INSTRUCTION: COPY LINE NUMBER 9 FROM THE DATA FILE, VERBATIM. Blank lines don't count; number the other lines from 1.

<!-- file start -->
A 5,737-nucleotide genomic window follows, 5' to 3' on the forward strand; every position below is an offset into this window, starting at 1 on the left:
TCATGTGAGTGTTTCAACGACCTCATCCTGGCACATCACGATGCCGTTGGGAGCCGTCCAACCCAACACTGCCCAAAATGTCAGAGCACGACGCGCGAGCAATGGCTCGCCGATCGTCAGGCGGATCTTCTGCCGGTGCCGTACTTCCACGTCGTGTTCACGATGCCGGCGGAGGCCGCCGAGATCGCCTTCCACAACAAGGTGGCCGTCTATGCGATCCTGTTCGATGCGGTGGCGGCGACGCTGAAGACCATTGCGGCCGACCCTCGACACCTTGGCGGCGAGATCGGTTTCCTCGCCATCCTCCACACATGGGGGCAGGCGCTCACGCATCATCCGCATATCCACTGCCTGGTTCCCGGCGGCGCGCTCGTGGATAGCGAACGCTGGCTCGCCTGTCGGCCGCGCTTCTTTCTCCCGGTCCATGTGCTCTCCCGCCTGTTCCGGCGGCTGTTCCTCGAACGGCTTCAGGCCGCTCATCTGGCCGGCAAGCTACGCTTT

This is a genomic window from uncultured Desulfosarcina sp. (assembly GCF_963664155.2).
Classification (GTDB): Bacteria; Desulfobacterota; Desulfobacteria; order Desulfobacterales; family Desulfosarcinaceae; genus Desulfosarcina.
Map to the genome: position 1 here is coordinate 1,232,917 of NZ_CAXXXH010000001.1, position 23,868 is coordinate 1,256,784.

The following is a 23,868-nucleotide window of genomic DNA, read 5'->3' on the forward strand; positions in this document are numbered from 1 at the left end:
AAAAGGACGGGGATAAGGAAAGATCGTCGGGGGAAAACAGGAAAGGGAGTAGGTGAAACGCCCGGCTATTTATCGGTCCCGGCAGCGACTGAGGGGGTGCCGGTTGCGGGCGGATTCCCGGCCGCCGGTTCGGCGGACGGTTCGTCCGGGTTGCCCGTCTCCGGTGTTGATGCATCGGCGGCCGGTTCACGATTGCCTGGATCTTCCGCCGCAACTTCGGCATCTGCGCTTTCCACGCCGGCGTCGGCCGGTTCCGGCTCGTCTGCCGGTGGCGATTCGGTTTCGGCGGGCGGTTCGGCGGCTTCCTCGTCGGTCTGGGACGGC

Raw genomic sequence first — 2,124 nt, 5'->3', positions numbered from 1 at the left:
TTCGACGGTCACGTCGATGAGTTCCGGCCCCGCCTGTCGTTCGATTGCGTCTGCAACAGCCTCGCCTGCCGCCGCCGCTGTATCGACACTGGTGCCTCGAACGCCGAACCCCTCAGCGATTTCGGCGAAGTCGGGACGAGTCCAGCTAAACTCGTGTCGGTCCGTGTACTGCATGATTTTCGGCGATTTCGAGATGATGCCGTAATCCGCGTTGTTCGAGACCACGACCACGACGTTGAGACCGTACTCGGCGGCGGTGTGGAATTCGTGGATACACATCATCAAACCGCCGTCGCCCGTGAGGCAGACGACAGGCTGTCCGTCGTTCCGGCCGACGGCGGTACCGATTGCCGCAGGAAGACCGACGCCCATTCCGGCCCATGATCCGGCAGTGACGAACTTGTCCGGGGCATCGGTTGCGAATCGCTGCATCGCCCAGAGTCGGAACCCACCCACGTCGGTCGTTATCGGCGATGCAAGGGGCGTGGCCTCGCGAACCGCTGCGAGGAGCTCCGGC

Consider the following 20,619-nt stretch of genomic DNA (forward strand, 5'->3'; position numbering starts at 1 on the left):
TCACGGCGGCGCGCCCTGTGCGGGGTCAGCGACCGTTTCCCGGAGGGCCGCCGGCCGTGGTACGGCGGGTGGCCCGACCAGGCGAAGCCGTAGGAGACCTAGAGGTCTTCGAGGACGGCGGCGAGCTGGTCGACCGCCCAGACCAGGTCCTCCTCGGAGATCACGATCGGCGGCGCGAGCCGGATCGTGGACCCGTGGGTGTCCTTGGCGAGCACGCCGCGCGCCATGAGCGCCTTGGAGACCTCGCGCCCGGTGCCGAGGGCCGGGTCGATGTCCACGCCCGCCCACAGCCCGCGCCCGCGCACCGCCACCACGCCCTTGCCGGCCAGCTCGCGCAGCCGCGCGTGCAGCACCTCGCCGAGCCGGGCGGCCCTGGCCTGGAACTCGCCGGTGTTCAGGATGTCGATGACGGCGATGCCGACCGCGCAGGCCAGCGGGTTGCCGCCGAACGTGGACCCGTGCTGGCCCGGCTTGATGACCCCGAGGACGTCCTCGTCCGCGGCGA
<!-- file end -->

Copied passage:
TTCGACGGTCACGTCGATGAGTTCCGGCCCCGCCTGTCGTTCGATTGCGTCTGCAACAGCCTCGCCTGCCGCCGCCGCTGTATCGACACTGGTGCCTCGAACGCCGAACCCCTCAGCGATTTCGGCGAAGTCGGGACGAGTCCAGCTAAACTCGTGTCGGTCCGTGTACTGCATGATTTTCGGCGATTTCGAGATGATGCCGTAATCCGCGTTGTTCGAGACCACGACCACGACGTTGAGACCGTACTCGGCGGCGGTGTGGAATTCGTGGATACACATCATCAAACCGCCGTCGCCCGTGAGGCAGACGACAGGCTGTCCGTCGTTCCGGCCGACGGCGGTACCGATTGCCGCAGGAAGACCGACGCCCATTCCGGCCCATGATCCGGCAGTGACGAACTTGTCCGGGGCATCGGTTGCGAATCGCTGCATCGCCCAGAGTCGGAACCCACCCACGTCGGTCGTTATCGGCGATGCAAGGGGCGTGGCCTCGCGAACCGCTGCGAGGAGCTCCGGC